Cheaper Solar Power Forces World’s Largest Coal Company to Close 37 Mines

(ANTIMEDIA) India — Last week, Anti-Media reported on a recent economic forecast from Bloomberg, one that predicts the United States’ coal power capacity will be about half of what it is now by the year 2040.

“This year’s report suggests that the greening of the world’s electricity system is unstoppable,” the annual forecast reads, “thanks to rapidly falling costs for solar and wind power, and a growing role for batteries, including those in electric vehicles, in balancing supply and demand.”

The report further predicted that even countries like India and China, which are heavily invested in coal, will find by the early 2020s that renewable energies are a far cheaper and more efficient route.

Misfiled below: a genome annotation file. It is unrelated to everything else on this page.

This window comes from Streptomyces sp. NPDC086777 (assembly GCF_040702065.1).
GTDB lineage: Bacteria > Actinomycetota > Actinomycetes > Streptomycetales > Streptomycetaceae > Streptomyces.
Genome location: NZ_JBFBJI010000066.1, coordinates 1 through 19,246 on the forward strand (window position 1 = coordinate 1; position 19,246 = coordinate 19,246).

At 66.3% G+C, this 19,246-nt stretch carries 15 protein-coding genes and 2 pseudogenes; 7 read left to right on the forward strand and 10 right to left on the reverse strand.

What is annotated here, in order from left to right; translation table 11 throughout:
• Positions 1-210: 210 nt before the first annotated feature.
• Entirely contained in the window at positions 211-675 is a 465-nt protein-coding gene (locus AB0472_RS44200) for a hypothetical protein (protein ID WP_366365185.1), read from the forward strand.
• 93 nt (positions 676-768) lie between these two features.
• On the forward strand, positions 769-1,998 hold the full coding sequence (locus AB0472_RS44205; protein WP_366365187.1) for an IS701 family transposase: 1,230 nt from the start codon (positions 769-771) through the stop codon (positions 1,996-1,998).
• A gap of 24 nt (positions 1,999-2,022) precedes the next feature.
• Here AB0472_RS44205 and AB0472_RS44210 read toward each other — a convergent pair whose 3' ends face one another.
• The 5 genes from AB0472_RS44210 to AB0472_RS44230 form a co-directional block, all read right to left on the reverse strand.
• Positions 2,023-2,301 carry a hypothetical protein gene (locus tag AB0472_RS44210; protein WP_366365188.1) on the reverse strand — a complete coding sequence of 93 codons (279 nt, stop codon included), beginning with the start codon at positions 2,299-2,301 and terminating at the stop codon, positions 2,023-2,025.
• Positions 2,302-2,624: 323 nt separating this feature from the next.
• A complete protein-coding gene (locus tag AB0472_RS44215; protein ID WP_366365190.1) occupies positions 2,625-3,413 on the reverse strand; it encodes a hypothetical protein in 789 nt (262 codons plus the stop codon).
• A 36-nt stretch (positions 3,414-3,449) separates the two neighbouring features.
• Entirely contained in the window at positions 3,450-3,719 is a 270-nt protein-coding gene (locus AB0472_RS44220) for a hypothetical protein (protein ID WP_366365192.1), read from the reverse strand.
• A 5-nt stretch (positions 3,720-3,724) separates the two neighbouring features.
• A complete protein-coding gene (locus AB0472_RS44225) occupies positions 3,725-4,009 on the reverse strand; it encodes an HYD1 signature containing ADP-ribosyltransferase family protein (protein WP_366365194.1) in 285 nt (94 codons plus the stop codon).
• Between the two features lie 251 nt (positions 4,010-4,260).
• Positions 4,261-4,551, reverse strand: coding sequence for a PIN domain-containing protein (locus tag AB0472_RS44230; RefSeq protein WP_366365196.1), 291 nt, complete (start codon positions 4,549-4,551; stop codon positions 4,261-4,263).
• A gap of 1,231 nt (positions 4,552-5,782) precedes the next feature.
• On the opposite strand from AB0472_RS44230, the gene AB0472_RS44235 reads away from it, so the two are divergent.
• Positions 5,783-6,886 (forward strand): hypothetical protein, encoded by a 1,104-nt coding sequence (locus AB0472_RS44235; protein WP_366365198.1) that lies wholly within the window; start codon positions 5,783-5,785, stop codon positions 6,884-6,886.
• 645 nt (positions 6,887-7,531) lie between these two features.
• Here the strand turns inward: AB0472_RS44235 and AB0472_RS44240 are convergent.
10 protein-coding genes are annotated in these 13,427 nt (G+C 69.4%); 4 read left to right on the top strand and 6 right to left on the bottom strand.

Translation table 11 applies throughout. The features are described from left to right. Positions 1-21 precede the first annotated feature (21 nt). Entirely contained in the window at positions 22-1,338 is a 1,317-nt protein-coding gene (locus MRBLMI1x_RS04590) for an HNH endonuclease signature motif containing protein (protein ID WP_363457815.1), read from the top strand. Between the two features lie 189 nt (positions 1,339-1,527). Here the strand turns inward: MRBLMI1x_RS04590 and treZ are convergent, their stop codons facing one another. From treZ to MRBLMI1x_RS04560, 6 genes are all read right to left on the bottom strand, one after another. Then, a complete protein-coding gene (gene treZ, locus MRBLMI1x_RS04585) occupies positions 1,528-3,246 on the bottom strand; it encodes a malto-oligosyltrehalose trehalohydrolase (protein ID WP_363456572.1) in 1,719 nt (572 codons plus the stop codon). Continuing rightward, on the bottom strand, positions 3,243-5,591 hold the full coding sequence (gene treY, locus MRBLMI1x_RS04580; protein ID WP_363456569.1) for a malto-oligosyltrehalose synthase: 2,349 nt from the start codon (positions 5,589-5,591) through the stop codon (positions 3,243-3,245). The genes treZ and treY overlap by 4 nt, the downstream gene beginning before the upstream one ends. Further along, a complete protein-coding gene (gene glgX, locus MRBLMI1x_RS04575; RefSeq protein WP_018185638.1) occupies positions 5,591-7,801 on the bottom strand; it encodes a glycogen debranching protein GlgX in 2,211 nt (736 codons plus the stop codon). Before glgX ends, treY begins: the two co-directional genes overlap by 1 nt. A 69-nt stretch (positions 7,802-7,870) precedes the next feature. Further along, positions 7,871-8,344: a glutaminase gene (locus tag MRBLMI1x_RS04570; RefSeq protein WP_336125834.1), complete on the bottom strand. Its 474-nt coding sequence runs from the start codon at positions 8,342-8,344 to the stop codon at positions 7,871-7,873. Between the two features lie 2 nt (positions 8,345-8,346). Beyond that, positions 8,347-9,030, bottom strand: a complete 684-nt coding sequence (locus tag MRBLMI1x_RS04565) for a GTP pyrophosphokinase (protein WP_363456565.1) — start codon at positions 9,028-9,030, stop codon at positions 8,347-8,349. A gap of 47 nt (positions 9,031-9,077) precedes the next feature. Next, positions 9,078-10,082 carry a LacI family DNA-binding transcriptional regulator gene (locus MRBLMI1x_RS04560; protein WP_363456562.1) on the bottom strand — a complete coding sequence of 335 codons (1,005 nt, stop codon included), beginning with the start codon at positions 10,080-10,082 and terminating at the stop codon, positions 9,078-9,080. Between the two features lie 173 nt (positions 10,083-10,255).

It seems Bloomberg may be on the ball with this one, as it was reported Wednesday that the world’s biggest coal company is shuttering three dozen mines and won’t build any more plants after 2022. From an article by The Independent:

“The largest coal mining company in the world has announced it will close 37 mines because they are no longer economically viable.

“Coal India, which produces around 82 percent of India’s coal, said the mines would be decommissioned by March 2018.

The Indian government says renewables will generate 57 percent of the country’s power by 2027, and a February report from the Energy and Resources Institute found that if the price of green energy continues to fall at the current rate, India could phase out coal completely by 2050.

Tim Buckley, director of the Institute for Energy Economics and Financial Analysis, says shifts of this magnitude will be felt around the world:

“For the first time, solar is cheaper than coal in India and the implications this has for transforming global energy markets are profound.”

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